Tag Archives: curry

Summer, Meet Autumn: Squash-Pumpkin-Chicken Curry with Cilantro-Poblano Rice

20 Aug

Along with chipotle peppers, curry has become a staple flavor profile in ever-expanding repertoire.  From curried French toast to curried fried chicken and waffles, I’ve yet to meet a favorite dish that didn’t take well to my curry-fication.

Us Wisconsinites were spoiled this past week with a couple days of marvelous early-Autumn-like weather with just the tiniest chill in the air.  After the swampy, oppressively hot couple of weeks prior, it was a welcome respite and preview of my favorite but far-t00-short season in Wisconsin.  It also reminded me that I had a bunch of acorn squash and white pumpkin in my freezer, CSA leftovers that I used to make a delicious curried soup with crispy kale this past winter.  Longing for those comforting flavors, but not quite ready for a steaming bowl of soup, I decided to make a simple chicken curry incorporating my leftover winter bounty.  A refreshingly zippy pairing of cilantro and poblano pepper-infused rice helps this dish bridge the late-August gap between sweltering Summer and fair-weather Fall.

Sqush, Pumpkin, and Chicken Curry with Cilantro-Poblano Rice

Ingredient Rundown:

  • 3-4 Chicken thighs, deboned and cut into 1in x 1in pieces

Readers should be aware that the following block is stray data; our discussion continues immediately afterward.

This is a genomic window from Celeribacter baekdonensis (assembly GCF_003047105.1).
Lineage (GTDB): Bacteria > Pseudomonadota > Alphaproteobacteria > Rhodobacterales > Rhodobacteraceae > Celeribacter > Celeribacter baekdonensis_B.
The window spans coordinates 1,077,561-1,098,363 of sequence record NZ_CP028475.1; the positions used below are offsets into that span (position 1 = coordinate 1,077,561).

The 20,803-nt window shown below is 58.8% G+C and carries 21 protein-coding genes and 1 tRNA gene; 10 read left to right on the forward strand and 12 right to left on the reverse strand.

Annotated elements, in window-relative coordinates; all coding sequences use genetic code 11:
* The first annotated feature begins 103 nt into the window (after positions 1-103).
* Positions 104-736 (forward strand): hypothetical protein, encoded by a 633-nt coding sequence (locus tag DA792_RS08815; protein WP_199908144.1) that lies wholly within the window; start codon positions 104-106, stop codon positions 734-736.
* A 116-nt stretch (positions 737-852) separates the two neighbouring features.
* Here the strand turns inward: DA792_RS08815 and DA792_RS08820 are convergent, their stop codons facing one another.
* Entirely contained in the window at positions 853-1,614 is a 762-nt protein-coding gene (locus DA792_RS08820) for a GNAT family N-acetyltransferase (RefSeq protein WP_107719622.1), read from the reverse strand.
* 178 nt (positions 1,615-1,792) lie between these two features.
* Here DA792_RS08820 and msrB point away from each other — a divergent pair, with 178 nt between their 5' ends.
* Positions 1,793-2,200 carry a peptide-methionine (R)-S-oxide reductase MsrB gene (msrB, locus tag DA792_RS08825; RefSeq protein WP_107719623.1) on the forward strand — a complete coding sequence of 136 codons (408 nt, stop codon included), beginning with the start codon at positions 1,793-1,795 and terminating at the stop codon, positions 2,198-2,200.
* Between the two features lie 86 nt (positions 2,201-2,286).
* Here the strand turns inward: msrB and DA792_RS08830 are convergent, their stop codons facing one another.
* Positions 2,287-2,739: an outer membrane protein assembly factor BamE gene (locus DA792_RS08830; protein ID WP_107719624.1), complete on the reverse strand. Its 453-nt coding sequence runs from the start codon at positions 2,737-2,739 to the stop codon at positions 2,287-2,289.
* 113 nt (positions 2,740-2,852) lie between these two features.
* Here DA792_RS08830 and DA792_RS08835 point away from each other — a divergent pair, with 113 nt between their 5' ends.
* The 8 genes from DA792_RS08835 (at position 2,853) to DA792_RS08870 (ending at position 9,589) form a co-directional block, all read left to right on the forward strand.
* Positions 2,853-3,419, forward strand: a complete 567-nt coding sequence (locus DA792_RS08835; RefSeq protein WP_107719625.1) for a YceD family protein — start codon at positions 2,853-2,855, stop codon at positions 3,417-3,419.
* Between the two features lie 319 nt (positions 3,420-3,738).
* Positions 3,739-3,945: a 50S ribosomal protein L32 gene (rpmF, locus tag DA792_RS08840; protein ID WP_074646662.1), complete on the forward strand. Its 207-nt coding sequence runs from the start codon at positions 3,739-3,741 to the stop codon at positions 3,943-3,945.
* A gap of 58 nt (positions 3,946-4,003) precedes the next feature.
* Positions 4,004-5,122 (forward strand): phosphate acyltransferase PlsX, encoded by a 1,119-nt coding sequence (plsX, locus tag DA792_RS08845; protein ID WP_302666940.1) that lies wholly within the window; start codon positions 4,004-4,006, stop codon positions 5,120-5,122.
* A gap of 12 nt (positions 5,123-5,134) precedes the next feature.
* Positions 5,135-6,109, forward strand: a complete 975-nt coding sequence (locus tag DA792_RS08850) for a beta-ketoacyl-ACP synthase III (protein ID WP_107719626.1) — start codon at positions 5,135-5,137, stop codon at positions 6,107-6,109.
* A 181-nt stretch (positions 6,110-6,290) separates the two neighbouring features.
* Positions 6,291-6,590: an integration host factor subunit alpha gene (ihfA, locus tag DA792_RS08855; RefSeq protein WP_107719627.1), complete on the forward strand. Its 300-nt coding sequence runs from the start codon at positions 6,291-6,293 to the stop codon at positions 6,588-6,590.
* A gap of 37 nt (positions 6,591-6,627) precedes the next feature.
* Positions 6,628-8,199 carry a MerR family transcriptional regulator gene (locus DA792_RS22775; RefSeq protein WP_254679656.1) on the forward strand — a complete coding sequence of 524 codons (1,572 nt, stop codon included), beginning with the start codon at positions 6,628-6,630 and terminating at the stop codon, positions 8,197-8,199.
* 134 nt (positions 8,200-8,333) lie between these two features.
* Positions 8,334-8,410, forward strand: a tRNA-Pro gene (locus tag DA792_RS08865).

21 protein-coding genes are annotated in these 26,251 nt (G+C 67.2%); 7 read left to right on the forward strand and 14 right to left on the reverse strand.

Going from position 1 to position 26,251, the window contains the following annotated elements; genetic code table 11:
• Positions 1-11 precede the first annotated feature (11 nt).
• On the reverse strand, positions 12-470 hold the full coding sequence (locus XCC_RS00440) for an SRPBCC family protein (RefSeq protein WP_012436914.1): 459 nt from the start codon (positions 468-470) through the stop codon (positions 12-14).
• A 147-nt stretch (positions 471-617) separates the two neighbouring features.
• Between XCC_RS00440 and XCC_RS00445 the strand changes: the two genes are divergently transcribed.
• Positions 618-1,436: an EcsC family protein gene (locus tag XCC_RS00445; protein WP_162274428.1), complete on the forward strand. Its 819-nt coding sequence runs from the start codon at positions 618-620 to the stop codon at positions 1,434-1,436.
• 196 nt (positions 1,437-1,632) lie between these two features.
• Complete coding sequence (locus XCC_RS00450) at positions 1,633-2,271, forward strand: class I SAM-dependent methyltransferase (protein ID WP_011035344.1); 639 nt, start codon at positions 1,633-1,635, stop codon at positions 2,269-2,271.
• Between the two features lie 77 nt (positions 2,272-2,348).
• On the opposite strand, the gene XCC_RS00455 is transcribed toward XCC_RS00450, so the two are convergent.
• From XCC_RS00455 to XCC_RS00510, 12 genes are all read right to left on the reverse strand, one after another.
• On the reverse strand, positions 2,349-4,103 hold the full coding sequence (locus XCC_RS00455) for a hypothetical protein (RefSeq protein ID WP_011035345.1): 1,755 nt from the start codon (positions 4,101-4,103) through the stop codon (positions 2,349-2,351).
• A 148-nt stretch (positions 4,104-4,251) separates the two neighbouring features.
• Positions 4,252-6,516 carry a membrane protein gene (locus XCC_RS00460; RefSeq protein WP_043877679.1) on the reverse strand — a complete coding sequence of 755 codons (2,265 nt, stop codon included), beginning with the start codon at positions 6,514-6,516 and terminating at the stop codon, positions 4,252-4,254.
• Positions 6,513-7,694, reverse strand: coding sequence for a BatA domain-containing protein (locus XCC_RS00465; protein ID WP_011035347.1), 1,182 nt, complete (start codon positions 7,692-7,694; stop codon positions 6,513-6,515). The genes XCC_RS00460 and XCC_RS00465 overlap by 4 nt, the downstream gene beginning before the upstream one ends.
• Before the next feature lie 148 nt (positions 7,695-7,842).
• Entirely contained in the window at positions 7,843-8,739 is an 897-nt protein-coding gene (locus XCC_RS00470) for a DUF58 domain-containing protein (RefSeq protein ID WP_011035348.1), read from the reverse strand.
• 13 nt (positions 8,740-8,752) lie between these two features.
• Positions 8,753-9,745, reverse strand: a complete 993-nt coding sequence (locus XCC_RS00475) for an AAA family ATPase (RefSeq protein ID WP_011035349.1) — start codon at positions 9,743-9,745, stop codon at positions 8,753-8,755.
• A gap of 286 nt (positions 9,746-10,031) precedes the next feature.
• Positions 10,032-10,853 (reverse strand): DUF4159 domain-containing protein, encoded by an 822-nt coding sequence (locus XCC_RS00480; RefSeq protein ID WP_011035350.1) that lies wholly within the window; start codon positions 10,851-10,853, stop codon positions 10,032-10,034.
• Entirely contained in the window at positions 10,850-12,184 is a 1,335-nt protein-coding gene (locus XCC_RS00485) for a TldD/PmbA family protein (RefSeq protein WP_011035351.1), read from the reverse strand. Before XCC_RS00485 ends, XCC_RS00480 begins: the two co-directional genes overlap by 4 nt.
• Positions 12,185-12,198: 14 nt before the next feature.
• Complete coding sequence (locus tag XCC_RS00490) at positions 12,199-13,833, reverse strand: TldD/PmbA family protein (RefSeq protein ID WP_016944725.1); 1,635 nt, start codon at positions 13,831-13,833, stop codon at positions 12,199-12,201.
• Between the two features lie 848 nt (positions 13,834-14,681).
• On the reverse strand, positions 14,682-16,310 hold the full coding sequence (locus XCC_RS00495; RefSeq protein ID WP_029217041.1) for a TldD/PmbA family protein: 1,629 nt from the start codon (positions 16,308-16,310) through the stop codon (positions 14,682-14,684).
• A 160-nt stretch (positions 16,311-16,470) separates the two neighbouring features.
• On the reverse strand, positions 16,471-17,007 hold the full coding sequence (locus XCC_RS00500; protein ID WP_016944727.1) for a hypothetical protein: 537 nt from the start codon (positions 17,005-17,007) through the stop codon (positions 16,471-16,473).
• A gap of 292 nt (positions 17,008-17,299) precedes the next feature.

• 1 cup jasmine or basmati rice
  • 2 cups of water
  • Squash and/or pumpkin, roasted and mashed (I used leftover acorn squash and white pumpkin from a soup I made this winter, which I had frozen in some zip-top bags)
  • 1 large tomato, diced
  • 1 medium white or yellow onion, diced
  • 1 poblano pepper, julienned
  • 1 small handful of cilantro, chopped
  • 2 cloves of garlic, minced
  • 1 tbsp olive oil
  • 1 cup chicken stock
  • 1 tsp curry powder
  • 1/2 tsp garam masala
  • 1/2 tsp tandoori seasoning
  • dash of ground chipotle powder
  • salt and pepper to taste

How I do it:

  • Prepare cilantro-poblano rice liquid by combining water, cilantro, half of the poblano pepper, pinch each of salt and curry powder and blend until smooth.
  • Prepare base sauce for curry by combining chicken stock, ~1 cup of squash/pumpkin mash, tomato, half of the onion, Indian spices, salt and pepper and blending until smooth.
  • Rub chicken thighs with mix of curry, garam masala, tandoori, pinch of salt and pepper.
  • In large saute pan (or your trusty cast iron skillet), heat olive oil over medium heat and saute the other half of the minced onion, poblano pepper and garlic for a minute or two until softened.
  • Add chicken and saute until browned, 5-8 minutes.
  • Add curried squash puree along with another half cup or so of the mashed squash/pumpkin to pan and cook, uncovered for 20-25 minutes, until sauce has thickened.
  • Now would be a good time to start the rice – heat cilantro-poblano water until boiling, reduce heat, add rice and cook as directed.  For my jasmine rice, 20 minutes is about right.
  • Fluff rice with a fork and serve  aside squash-pumpkin-chicken curry.  Bask in the cross-seasonal glory.

Check out this post and other great foodie content from my friends at Forkful of News.


Curry Favor and Bury Flavor with Brine

26 Jul

I never liked pork chops much growing up. All-too-often overcooked to within an inch of their lives, I couldn’t understand why my parents loved them so much. But flash forward to present day and you’ll know that I adore all things pig, including the humble chop. Why the change of heart? What if I told you a simple bath in salty water and a gentle hand with a hot pan was all that stood between you and the juiciest pork chop you ever ate? Would that be something you might be interested in?